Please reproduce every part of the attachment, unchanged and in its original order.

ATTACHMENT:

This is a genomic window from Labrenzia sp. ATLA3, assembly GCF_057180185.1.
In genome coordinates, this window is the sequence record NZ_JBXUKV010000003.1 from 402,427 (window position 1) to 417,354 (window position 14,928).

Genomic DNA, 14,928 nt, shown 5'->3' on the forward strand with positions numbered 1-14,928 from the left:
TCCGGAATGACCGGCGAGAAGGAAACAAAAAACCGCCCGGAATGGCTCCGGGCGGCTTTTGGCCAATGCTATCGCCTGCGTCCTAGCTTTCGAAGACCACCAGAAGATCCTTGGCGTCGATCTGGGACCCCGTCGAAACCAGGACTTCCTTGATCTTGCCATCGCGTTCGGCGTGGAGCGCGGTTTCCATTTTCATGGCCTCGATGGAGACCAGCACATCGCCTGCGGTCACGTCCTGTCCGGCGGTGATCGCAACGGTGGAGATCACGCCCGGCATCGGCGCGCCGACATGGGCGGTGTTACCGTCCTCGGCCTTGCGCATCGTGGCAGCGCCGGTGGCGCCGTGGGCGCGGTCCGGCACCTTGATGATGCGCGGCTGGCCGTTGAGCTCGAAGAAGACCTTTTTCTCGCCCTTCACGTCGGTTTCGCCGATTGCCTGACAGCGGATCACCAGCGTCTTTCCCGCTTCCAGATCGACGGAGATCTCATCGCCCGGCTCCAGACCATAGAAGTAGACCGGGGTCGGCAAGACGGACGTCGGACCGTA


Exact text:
This is a genomic window from Labrenzia sp. ATLA3, assembly GCF_057180185.1.
In genome coordinates, this window is the sequence record NZ_JBXUKV010000003.1 from 402,427 (window position 1) to 417,354 (window position 14,928).

Genomic DNA, 14,928 nt, shown 5'->3' on the forward strand with positions numbered 1-14,928 from the left:
TCCGGAATGACCGGCGAGAAGGAAACAAAAAACCGCCCGGAATGGCTCCGGGCGGCTTTTGGCCAATGCTATCGCCTGCGTCCTAGCTTTCGAAGACCACCAGAAGATCCTTGGCGTCGATCTGGGACCCCGTCGAAACCAGGACTTCCTTGATCTTGCCATCGCGTTCGGCGTGGAGCGCGGTTTCCATTTTCATGGCCTCGATGGAGACCAGCACATCGCCTGCGGTCACGTCCTGTCCGGCGGTGATCGCAACGGTGGAGATCACGCCCGGCATCGGCGCGCCGACATGGGCGGTGTTACCGTCCTCGGCCTTGCGCATCGTGGCAGCGCCGGTGGCGCCGTGGGCGCGGTCCGGCACCTTGATGATGCGCGGCTGGCCGTTGAGCTCGAAGAAGACCTTTTTCTCGCCCTTCACGTCGGTTTCGCCGATTGCCTGACAGCGGATCACCAGCGTCTTTCCCGCTTCCAGATCGACGGAGATCTCATCGCCCGGCTCCAGACCATAGAAGTAGACCGGGGTCGGCAAGACGGACGTCGGACCGTA